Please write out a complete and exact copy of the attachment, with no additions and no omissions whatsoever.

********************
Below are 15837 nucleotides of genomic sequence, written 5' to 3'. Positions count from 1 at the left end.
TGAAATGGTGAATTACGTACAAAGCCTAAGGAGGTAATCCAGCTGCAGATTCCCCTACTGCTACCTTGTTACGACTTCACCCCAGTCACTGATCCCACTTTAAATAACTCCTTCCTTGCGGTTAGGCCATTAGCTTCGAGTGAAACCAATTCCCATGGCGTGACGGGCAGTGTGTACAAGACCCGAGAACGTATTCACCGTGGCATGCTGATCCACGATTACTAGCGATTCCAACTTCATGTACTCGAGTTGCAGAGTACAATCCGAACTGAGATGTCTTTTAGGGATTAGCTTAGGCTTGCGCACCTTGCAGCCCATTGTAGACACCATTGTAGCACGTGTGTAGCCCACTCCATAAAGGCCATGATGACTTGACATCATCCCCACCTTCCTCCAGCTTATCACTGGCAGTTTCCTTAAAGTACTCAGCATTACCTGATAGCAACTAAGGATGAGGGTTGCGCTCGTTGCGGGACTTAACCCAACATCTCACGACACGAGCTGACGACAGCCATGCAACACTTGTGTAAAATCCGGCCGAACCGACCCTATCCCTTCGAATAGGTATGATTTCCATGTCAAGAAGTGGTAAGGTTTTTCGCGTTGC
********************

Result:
Below are 15837 nucleotides of genomic sequence, written 5' to 3'. Positions count from 1 at the left end.
TGAAATGGTGAATTACGTACAAAGCCTAAGGAGGTAATCCAGCTGCAGATTCCCCTACTGCTACCTTGTTACGACTTCACCCCAGTCACTGATCCCACTTTAAATAACTCCTTCCTTGCGGTTAGGCCATTAGCTTCGAGTGAAACCAATTCCCATGGCGTGACGGGCAGTGTGTACAAGACCCGAGAACGTATTCACCGTGGCATGCTGATCCACGATTACTAGCGATTCCAACTTCATGTACTCGAGTTGCAGAGTACAATCCGAACTGAGATGTCTTTTAGGGATTAGCTTAGGCTTGCGCACCTTGCAGCCCATTGTAGACACCATTGTAGCACGTGTGTAGCCCACTCCATAAAGGCCATGATGACTTGACATCATCCCCACCTTCCTCCAGCTTATCACTGGCAGTTTCCTTAAAGTACTCAGCATTACCTGATAGCAACTAAGGATGAGGGTTGCGCTCGTTGCGGGACTTAACCCAACATCTCACGACACGAGCTGACGACAGCCATGCAACACTTGTGTAAAATCCGGCCGAACCGACCCTATCCCTTCGAATAGGTATGATTTCCATGTCAAGAAGTGGTAAGGTTTTTCGCGTTGC